TSA does not like to say they confiscate items. “They’re surrendered,” Davis said. “Passengers have options.”

For all but the most serious incidents, such as a loaded gun, a passenger can leave the security line and bring the item to their car; give it to the person who dropped them off; and, at many airports, they can mail the item to themselves. They can also, of course, choose not to fly.

But short of that, the options require time, something many travelers do not have, so the prohibited items are simply left with security, an accidental gift to the government.

A look around the surplus store, an oddball series of rooms in an old dairy farm surrounded by cornfields, reveals a menagerie of items that fall into categories.

First, there are the accidental things, the sort that travelers might understandably forget they had in their possession. The core of this cache is pocketknives and tools, such as screwdrivers and corkscrews. They get them by the thousands, so many that there is an entire subculture of resellers who start waiting in line two hours before the surplus store opens so they can pounce on the newest inventory and then turn it around on eBay.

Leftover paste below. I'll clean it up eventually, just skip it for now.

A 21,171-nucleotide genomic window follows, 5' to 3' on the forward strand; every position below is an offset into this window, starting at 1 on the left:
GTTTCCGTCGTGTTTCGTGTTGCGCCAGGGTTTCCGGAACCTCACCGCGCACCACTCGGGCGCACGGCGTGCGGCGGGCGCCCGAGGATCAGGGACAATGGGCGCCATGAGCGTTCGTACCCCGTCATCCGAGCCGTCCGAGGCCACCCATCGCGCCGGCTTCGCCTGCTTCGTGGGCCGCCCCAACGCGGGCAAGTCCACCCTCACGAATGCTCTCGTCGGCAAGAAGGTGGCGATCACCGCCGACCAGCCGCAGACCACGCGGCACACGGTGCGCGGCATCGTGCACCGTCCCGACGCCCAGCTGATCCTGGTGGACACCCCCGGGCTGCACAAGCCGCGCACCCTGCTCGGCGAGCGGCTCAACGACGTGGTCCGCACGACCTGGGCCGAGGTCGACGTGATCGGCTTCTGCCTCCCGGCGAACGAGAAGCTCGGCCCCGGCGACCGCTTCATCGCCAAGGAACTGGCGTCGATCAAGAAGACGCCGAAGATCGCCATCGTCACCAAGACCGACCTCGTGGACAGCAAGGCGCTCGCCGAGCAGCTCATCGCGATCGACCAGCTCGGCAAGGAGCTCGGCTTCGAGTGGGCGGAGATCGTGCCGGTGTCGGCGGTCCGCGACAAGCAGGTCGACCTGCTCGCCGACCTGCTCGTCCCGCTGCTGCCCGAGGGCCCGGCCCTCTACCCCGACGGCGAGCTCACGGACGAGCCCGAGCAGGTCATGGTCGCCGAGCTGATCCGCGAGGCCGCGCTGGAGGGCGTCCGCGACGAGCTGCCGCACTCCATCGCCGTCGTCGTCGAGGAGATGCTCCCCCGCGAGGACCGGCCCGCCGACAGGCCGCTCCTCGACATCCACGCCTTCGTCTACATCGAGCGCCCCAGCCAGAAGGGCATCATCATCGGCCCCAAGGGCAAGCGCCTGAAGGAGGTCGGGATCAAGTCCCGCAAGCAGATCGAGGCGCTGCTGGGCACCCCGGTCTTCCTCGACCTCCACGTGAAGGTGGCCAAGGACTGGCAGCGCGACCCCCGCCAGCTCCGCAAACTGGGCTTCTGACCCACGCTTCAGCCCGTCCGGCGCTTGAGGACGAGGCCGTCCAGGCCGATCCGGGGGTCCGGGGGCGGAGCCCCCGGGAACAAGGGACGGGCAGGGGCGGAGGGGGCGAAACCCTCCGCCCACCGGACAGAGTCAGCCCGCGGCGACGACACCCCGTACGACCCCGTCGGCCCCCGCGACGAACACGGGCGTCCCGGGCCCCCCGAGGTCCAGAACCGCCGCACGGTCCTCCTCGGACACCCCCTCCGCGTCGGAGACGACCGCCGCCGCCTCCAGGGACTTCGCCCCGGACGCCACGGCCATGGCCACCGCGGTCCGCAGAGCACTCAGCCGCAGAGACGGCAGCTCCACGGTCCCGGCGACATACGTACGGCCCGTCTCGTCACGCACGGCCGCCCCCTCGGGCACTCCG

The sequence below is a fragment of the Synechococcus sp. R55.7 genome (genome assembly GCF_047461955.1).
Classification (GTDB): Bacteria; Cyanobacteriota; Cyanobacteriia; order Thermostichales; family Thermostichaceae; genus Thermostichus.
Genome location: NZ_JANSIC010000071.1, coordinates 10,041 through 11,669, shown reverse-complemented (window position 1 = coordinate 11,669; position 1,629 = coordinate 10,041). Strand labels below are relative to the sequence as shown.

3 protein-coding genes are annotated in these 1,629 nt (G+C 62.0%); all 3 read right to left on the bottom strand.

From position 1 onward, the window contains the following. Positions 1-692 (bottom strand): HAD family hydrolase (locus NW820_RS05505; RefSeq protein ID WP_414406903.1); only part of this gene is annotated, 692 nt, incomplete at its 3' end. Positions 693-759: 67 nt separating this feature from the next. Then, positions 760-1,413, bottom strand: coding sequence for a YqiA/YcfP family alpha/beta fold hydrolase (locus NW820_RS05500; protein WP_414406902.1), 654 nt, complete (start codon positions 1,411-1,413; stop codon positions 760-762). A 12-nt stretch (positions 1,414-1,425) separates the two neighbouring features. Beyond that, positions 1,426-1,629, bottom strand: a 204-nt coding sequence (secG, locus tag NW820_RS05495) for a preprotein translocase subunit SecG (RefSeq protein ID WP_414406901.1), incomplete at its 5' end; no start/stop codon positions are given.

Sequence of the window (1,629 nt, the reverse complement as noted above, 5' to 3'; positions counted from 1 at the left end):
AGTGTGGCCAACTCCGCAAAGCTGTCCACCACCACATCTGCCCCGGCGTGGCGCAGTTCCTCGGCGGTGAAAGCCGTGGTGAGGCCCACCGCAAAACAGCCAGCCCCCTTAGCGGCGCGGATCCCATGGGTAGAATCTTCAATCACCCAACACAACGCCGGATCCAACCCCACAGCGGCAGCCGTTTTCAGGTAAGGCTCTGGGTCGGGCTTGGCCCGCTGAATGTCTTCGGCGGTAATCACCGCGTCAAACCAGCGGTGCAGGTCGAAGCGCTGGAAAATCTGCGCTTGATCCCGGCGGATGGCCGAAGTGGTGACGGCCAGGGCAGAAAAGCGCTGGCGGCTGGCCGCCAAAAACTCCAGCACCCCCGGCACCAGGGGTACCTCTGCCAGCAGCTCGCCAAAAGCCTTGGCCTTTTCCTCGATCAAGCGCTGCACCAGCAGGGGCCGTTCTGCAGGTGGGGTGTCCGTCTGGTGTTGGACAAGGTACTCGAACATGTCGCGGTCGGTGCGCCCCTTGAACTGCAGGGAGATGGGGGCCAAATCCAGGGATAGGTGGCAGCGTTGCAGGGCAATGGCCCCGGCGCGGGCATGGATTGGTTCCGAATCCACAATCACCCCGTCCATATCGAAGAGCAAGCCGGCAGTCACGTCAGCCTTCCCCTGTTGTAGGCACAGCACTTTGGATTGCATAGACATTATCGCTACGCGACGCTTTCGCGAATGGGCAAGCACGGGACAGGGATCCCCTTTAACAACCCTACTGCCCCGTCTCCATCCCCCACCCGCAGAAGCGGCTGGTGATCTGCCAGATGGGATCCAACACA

“Once in a while, there’s some pushing and shoving,” Bostrom said. “They just charge through the door, reach over each other, and then complain that everything is priced too high.”

Many visit the store — which is open Monday, Wednesday, and Friday from 8 a.m. to 3 p.m. — three or four times each day. The store also, as the name implies, sells the state government’s surplus items, everything from used snowplows to old office furniture and fax machines.

TSA collects so many miniature multitools and Swiss Army knives that each model has its own bin at the surplus store, where they sell for $2.

The next major category is the laughable, which has two subcategories: those items people can’t possibly think they can bring on an airplane and those items that can’t possibly be prohibited on an airplane.

Saws, pick axes, a prison shank. Come on, people.